“These commandments that I give you today are to be on your hearts. Impress them on your children. Talk about them when you sit at home and when you walk along the road, when you lie down and when you get up. Tie them as symbols on your hands and bind them on your foreheads. Write them on the door frames of your houses and on your gates.” Deuteronomy 6:6-9
8. If we’re really serious about representing Christ in our communities, we can’t hole up in Church like it’s some sort of apocalyptic shelter where we keep the world–in all its fugly glory–completely shut out. If we spend every waking minute at church, on church grounds, with church groups, etc. etc. etc. then when are we finding time to take the gospel out? We might as well live on a compound and paint rainbows on the inside of our cement-and-barbed-wire fence. A priest in a church I went to when I was teenager said this: “A church should not be used primarily as a shelter; it is a powerhouse where we come to worship, to support each other, and to draw strength enough to go back out into the world.”
Christians–we are special. Precious. Set apart. But we are not perfect, and we must strive, daily, to live as God would want us to live. We have to be prayerful about the choices we make, about the things we say and the things we do. We will answer for what we did here on Earth and we will not be able to put any kind of political spin on it; we will be judged in heaven, by our God himself–who saw everything, even into our own hearts. That fact can bring either fear or comfort.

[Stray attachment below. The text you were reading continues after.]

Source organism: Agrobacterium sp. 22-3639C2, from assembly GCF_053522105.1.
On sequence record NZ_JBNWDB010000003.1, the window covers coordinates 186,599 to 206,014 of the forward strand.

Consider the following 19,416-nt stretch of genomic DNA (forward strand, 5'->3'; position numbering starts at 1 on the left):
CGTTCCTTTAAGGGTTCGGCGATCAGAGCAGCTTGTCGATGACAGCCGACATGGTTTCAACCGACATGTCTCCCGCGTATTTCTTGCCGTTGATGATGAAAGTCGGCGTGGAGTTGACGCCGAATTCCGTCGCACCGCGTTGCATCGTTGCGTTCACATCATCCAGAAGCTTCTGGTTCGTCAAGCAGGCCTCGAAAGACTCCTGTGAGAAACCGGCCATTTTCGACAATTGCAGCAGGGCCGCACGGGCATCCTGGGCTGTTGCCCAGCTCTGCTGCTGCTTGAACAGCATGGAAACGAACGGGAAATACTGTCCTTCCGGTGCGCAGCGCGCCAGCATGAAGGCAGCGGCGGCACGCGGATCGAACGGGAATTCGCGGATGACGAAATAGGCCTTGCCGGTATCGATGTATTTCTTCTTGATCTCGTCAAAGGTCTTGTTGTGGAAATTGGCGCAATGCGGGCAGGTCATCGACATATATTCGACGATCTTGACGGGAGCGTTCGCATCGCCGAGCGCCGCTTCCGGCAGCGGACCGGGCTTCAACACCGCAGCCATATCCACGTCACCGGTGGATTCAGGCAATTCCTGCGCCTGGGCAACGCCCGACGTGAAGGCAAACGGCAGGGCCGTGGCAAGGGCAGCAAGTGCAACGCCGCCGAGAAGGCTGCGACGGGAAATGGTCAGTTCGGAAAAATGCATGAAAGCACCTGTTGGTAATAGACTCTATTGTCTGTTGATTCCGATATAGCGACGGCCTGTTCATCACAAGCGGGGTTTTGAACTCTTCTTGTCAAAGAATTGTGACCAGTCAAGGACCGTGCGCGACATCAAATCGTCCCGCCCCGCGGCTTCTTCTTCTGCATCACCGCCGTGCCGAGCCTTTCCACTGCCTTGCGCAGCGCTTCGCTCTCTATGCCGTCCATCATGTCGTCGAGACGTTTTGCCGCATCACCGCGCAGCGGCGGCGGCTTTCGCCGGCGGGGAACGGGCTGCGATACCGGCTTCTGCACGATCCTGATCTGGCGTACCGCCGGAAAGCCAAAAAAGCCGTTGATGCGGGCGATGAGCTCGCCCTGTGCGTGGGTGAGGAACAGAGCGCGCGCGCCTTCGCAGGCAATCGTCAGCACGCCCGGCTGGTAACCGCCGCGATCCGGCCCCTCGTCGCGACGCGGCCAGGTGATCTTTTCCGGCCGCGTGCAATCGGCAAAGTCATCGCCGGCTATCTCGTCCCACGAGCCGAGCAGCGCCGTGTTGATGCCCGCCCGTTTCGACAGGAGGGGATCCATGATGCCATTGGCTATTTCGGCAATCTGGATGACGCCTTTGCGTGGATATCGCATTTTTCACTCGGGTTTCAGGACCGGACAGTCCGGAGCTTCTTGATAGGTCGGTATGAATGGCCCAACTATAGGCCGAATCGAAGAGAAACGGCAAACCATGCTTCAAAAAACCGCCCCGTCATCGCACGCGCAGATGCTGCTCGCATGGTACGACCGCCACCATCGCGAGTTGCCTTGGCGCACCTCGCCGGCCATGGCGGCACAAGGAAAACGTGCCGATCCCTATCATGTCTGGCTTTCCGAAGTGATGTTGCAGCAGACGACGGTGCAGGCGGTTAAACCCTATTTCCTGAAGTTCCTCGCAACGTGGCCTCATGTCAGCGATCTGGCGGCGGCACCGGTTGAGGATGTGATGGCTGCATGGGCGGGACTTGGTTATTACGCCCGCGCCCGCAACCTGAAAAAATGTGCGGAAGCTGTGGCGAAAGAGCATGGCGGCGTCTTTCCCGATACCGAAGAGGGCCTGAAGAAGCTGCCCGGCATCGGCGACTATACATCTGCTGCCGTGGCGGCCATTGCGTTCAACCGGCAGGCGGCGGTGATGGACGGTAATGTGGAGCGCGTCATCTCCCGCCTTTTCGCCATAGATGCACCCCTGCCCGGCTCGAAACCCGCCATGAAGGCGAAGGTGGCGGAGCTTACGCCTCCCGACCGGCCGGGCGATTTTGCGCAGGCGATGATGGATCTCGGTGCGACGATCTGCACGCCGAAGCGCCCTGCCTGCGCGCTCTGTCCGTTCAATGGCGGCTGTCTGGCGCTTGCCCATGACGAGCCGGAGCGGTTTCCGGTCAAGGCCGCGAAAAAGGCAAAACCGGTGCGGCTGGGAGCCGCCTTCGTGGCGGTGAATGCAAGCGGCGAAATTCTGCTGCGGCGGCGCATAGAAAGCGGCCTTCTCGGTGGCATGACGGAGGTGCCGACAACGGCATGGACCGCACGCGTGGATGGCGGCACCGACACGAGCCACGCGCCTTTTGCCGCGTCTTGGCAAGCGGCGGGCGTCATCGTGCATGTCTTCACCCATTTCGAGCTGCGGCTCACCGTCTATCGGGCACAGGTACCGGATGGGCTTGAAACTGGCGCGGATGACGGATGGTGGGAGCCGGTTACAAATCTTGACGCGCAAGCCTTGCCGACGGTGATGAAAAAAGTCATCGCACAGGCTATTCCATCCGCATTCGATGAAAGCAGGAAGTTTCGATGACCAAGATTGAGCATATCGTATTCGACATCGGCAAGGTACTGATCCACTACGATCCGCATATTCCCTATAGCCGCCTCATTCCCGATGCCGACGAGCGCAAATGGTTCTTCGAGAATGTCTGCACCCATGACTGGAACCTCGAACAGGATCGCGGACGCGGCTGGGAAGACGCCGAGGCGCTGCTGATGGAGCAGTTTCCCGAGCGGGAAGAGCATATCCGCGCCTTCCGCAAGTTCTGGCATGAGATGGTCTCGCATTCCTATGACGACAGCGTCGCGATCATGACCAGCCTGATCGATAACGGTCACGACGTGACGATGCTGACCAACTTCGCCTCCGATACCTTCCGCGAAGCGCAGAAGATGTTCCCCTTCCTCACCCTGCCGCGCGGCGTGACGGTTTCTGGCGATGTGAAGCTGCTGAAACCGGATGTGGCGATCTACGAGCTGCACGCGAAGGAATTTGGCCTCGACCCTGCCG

I don’t want to be scared.
Let’s not freak out over this election. Do your duty as an American and vote, but remember your duties as a child of God: Pray. Fear the Lord. Observe His commands. Love Him with all your heart, with all your soul, with all your mind, and with all your strength. Love Him by loving and serving one another.
And know that no matter who is in the White House, God is in control.